reserved for academic purposes to help pay for the football stadium.”
    All the while a 2015 audit reported that spending on equipment, uniforms
    and supplies came in 88% over budget and travel expenses were over 54%. (http://www.texastribune.org/2015/09/03/quest-top-tier-u-houston-spends-big-athletics/)

    I would love to see the budget plan as well, considering that that the University of Houston system is in debt of $174,755,051 (more now as that is 2013 total).

    • There was never any real question about the $5m for the band hall. President Khator had an audit done for the sake of transparency after I asked for several other audits. The “investigation” is over and the $5m was used appropriately.

      Athletics is a tool- people need to view it in the paradigm it exists in. It’s not an end, it’s a means. It is a tool for marketing UH and most valuably, it is a tool for alumni/community engagement- step one in cultivating donors.

    • That might be a valid argument had students not chosen to raise fees on themselves… In 2012 students voted to increase student fees to devote an additional $45/semester per student to contribute to the stadium and arena projects.

      • and I still don’t think the students got all the facts when the vote was held, I was here back then and the pro vote campaigned on how the stadium was needed to be able to accommodate more needed, how it would increase our desirability for new students and how we could never be a competing college without it. Now the stadium is having a problem getting over half full even with a winning football team. The stadium was over budget and the promise of “If the Athletics Department receives more than the projected $75 million
        in donations, it would work to decrease the student fee so students
        would not have to pay.” (dec 1, 2011 https://thedailycougar.com/2011/12/01/students-to-vote-on-fee/) will not happen even though in 2014, students paid UH $126 million in fees. You even have claimed the university is going back on its deal to allow one student event per year each in the stadium and Hofheinz with no facility rental fee as per the agreement made back then.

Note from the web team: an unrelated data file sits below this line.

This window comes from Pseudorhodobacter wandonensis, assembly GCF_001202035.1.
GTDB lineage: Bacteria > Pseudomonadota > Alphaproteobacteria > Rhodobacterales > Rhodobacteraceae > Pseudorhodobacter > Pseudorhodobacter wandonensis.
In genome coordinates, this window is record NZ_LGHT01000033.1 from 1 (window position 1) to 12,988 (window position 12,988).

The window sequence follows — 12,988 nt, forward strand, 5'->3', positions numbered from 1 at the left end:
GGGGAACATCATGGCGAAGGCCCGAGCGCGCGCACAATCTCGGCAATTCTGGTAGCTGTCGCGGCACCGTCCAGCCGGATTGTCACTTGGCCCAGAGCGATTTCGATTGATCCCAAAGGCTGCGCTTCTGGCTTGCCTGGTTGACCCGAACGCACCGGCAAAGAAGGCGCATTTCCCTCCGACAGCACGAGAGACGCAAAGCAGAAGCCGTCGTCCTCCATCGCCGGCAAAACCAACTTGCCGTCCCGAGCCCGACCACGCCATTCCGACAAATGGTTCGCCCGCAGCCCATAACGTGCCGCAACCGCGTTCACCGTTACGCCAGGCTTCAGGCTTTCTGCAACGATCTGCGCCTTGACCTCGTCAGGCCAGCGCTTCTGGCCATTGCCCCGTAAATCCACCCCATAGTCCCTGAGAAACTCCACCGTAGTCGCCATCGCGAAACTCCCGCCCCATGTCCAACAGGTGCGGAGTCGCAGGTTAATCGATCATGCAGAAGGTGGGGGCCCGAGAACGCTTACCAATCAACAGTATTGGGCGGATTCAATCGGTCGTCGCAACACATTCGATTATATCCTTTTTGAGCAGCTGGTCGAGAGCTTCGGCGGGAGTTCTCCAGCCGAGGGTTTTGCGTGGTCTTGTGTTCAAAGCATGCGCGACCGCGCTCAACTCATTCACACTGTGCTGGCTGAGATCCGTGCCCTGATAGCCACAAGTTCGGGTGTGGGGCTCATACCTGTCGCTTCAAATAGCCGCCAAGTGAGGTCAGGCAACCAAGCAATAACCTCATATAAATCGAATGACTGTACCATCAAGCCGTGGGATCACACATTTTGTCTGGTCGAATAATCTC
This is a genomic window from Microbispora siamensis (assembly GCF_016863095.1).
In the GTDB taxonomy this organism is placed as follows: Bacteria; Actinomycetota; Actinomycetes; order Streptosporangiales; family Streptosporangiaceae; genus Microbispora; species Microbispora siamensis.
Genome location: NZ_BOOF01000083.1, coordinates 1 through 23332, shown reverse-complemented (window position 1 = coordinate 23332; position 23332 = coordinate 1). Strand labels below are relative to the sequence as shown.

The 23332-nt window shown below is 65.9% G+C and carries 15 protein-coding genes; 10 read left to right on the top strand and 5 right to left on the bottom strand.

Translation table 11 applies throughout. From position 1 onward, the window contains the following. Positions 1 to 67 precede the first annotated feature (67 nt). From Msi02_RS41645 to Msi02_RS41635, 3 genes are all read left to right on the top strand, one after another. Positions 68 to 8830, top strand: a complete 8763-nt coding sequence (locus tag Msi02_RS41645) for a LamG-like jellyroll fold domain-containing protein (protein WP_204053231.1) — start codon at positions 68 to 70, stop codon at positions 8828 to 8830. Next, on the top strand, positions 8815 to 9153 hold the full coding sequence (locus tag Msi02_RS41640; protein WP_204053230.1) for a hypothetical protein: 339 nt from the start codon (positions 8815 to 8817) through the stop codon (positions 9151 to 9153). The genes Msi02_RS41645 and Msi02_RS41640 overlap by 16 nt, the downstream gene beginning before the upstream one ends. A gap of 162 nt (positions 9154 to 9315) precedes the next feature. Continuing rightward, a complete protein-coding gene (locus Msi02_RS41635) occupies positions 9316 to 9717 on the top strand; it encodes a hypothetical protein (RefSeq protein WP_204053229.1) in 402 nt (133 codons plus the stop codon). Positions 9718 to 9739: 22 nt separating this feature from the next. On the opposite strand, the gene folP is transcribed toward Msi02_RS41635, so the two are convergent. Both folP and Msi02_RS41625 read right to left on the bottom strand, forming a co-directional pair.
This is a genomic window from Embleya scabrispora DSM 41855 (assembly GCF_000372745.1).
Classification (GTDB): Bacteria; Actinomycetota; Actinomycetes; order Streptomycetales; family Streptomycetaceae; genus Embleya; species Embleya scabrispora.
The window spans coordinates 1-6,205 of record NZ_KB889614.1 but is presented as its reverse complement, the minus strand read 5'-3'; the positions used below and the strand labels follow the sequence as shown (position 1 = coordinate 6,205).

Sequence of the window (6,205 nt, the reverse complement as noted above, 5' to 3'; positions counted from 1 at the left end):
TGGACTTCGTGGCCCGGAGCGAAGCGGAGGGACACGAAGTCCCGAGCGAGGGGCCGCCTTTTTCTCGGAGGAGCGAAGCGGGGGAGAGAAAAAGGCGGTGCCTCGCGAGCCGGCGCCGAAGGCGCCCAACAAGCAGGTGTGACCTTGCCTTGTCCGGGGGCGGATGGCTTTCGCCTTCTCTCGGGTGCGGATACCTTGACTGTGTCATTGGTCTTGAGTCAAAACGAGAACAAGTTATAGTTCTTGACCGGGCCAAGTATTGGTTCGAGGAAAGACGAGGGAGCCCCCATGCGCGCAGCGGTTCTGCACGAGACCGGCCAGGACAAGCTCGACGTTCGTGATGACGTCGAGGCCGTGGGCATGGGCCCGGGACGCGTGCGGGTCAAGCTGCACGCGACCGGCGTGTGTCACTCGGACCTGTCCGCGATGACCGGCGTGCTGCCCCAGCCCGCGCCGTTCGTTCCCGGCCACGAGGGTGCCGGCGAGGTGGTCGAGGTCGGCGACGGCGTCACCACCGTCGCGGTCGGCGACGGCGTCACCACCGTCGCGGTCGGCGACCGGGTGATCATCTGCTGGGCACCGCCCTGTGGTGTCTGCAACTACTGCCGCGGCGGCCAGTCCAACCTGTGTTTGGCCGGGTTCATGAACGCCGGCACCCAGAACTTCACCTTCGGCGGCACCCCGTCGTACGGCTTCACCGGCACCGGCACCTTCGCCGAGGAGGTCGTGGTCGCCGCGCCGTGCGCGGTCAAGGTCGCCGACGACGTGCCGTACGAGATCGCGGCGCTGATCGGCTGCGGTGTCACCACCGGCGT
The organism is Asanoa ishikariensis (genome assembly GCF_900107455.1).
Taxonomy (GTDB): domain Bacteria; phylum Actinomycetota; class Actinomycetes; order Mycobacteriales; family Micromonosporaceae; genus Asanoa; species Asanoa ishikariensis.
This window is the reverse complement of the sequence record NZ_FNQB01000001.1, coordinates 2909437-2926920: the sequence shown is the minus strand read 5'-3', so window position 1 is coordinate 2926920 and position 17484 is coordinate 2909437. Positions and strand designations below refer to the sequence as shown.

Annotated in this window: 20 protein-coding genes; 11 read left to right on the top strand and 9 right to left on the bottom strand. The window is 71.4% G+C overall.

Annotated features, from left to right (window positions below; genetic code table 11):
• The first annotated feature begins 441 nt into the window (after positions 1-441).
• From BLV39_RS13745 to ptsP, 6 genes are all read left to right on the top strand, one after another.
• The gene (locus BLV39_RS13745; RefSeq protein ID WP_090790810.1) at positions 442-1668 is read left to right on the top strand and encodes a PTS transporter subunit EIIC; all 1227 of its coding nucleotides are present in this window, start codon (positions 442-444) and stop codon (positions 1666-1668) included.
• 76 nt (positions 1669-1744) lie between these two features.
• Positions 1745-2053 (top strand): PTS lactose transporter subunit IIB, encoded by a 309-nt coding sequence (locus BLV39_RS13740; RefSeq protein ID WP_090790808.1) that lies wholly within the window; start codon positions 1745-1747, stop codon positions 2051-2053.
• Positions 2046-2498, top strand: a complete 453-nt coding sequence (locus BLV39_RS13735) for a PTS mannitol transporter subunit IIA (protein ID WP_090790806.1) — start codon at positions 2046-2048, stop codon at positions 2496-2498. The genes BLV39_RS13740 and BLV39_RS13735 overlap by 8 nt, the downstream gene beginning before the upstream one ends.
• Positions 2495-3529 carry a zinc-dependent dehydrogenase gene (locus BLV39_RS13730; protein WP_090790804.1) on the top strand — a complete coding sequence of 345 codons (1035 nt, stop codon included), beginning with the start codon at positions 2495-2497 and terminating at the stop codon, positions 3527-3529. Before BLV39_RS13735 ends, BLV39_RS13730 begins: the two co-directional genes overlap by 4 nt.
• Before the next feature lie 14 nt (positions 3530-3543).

• The MOU terms were on a 4 foot sign next to the polling station. I think it was pretty clear what the terms were.

          I think all those points were true and are still true today why we need quality athletic facilities.

          The stadium is well over half full. We are averaging over 31,000 and the remaining home games are pretty close to sold out.

          The issues regarding the MOU were cleared up at the beginning of the year and there are no remaining issues.

  • The title here doesn’t connect with the author’s argument. By just downplaying the percentage of funds athletics takes out of the overall budget, he fails to “justify” why sports deserves to be the tail wagging the dog (or the cat in this instance) of the institution.

    And comparing the budget of the total UH system to the athletic budget fails to account for the fact that only the main campus is being tapped as the athletic programs extra piggy bank.

    Lastly, while UH is enjoying a winning season in football this year, such seasons do NOT come every year. They never have, and never will.

    UH has been through this sort of rodeo before, and the history is very telling where you may end up again when the team is under-performing, state funds are slim, but you have made a lot of costly multi-year bets on sports being a key tool for campus recruitment.

    See: http://www.houstonchronicle.com/local/gray-matters/article/Same-as-it-ever-was-UH-s-obsession-with-6493587.php

    Lloyd Jacobson, UH Alum –
    ’89 BA-Poli Sci & ’92 MSW